Congressional Republicans have tried to enact legislation that would allow employers to deny insurance coverage for birth control if said employer claimed to have a moral objection to it. In Arizona, the original state Republicans' variation on this would have allowed such objecting employers to demand, of their female employees who were prescribed contraception, private medical records proving they weren't using the contraceptives merely for contraception and would have allowed those who failed to comply to be fired. For many reactionaries waging this "war," the privacy of women doesn't even register as a concern. Tennessee Republicans have pressed for a law requiring the Dept. of Health to collect and publish detailed information from the private medical records of every woman who has an abortion in the state and also to publish the names of the doctors who performed the procedures. Georgia has contemplated similar legislation.

The premise of a lot of the misogynistic law-making is that women are simply incapable of making decisions on their own. They need male legislators to require them to endure onerous waiting periods before they can obtain abortions, since, being stupid children, they just rush into such things. In South Dakota, Republicans passed legislation requiring that women seeking abortions first attend a "consultation" at a "crisis pregnancy center," noxious facilities staffed by anti-abortion zealots who aren't medical professionals of any stripe and whose M.O. is to attempt to frighten and guilt women out of abortions using an astonishing array of lies and misinformation--assertions that abortions lead to, among other things, cancer, infertility, mental illness and suicide, none of which have any basis in reality. Republicans in 27 states have crafted (and, in most of those states, passed) laws requiring medically unnecessary ultrasounds for women seeking abortions, the idea being to show these stupid women the "baby" they're looking to "kill." As most abortions occur in the earliest stages of pregnancy when no image can be obtained via a standard ultrasound (because the developing tissue characterized as no different than a fully developed human being is too small to be seen by the equipment), this requires ultrasounds via vaginal probe--essentially state-ordered rape.

Some reactionaries seem to believe rape is just something women made up anyway. In Georgia, state Rep. Bobby Franklin (R-Marietta) decided he didn't like the word "victim" being used in statutes regarding rape, stalking, domestic violence and other laws with a gender component; he introduced legislation to remove the word from said statutes in connection with those crimes and replace it with "accuser." Like far too many reactionaries, Franklin showed a contempt for women that seemed to border on mental illness. For 9 years, he repeatedly introduced legislation that would completely ban abortion in Georgia and would require a criminal investigation of every known miscarriage, with those who have suffered them having to prove they had no part in it or face life in prison or even the death penalty. Mercifully, Franklin, last summer, suffered a massive heart-attack and died, leaving the world no poorer by his absence from it.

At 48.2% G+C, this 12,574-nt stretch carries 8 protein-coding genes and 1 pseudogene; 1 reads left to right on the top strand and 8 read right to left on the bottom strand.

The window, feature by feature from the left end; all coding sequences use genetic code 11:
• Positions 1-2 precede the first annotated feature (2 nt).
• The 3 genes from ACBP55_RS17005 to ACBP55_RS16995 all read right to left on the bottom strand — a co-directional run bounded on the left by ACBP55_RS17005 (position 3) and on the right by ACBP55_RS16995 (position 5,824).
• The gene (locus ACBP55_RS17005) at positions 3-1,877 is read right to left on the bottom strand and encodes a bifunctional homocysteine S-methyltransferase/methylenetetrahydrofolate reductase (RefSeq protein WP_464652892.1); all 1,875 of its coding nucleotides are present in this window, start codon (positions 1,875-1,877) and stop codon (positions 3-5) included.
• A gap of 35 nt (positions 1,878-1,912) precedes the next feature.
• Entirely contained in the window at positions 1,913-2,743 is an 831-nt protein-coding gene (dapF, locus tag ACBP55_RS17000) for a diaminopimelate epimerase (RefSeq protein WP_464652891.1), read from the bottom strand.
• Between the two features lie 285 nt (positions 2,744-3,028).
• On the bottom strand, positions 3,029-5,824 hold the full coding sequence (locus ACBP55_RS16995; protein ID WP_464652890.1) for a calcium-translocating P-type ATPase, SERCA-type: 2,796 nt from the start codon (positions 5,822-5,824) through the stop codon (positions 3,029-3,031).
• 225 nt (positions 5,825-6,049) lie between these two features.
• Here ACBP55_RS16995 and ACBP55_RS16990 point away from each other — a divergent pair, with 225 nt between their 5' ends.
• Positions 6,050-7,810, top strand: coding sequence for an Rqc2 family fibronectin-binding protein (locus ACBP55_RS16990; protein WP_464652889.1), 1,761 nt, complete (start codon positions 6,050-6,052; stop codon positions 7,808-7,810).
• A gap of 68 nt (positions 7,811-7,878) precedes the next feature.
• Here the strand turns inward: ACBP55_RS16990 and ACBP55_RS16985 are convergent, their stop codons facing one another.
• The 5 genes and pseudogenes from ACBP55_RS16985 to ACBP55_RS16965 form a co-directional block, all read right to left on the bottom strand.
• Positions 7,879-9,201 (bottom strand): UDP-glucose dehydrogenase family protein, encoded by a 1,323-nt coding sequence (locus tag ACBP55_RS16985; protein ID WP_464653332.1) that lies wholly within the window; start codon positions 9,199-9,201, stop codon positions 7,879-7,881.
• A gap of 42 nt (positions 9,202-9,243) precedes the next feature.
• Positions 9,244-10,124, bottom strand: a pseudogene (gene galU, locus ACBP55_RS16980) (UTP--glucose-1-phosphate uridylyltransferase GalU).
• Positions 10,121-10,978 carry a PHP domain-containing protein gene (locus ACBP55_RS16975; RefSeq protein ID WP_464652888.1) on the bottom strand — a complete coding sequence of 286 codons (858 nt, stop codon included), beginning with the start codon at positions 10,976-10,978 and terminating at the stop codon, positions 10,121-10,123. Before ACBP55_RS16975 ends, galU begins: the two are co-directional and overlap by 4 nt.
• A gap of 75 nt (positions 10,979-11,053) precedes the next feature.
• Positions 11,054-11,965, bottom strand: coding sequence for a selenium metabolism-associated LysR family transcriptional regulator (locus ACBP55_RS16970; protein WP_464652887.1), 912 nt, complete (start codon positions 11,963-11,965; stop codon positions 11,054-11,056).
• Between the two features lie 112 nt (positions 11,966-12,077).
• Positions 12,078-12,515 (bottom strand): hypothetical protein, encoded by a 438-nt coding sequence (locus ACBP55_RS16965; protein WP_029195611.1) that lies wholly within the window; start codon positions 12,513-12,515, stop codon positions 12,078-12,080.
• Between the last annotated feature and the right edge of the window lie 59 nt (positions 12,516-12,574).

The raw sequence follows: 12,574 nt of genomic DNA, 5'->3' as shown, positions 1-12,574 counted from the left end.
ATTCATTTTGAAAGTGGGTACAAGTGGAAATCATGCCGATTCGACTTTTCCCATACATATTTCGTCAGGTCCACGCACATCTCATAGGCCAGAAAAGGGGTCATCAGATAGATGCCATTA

If Franklin's miscarriage rule sounds particularly extreme, it is, in fact, a view endorsed by every contender in this year's Republican presidential race, all of whom have expressed support for an amendment to the U.S. Constitution itself that would define a human egg, from the moment a sperm hits it, as a human being with full rights. Among other things, this would completely ban abortion; it would ban embryonic stem-cell research; it would, in effect, ban in vetro procedures for the infertile; given the fantasy reading its authors insist upon, it would ban hormonal birth control (which is to say, most birth control); and it would require a federal murder investigation of every known miscarriage, all as constitutional requirements. As I said, every Republican campaign, including the eventual candidate Mitt Romney, endorsed this insane proposal.

When it comes to legal assaults on women, it seems no proposal is considered too extreme to be tried. Last year, Rep. Joe Pitts (R-PA) introduced the Orwellian monikered "Protect Life Act" which would have legally allowed hospitals, when faced with a woman whose pregnancy has suddenly gone crisis, to simply let her die rather than performing an abortion to save her life or facilitating her transfer to a facility that would perform the procedure. Republicans in the U.S. House just launched a full-bore assault on the previously uncontroversial Violence Against Women Act. In South Dakota, Republicans tried to pass legislation that would legalize the murder of doctors who perform abortions. The measure was eventually shelved but within days, Republicans in Nebraska tried to enact it in that state.

Earlier this month, New York state Sen. Ruben Diaz (D-Bronx) unleashed a brainless anti-abortion tirade in an email to his supporters, in which he essentially asserted that black is white and up is down:

"Hitler was pro-choice. He chose to send the Jews to Auschwitz. That was not their choice that was Hitler’s choice. Murderers, assassins and criminals are pro-choice. They choose to put a gun to your head and take your life. That is not your choice. That is their choice."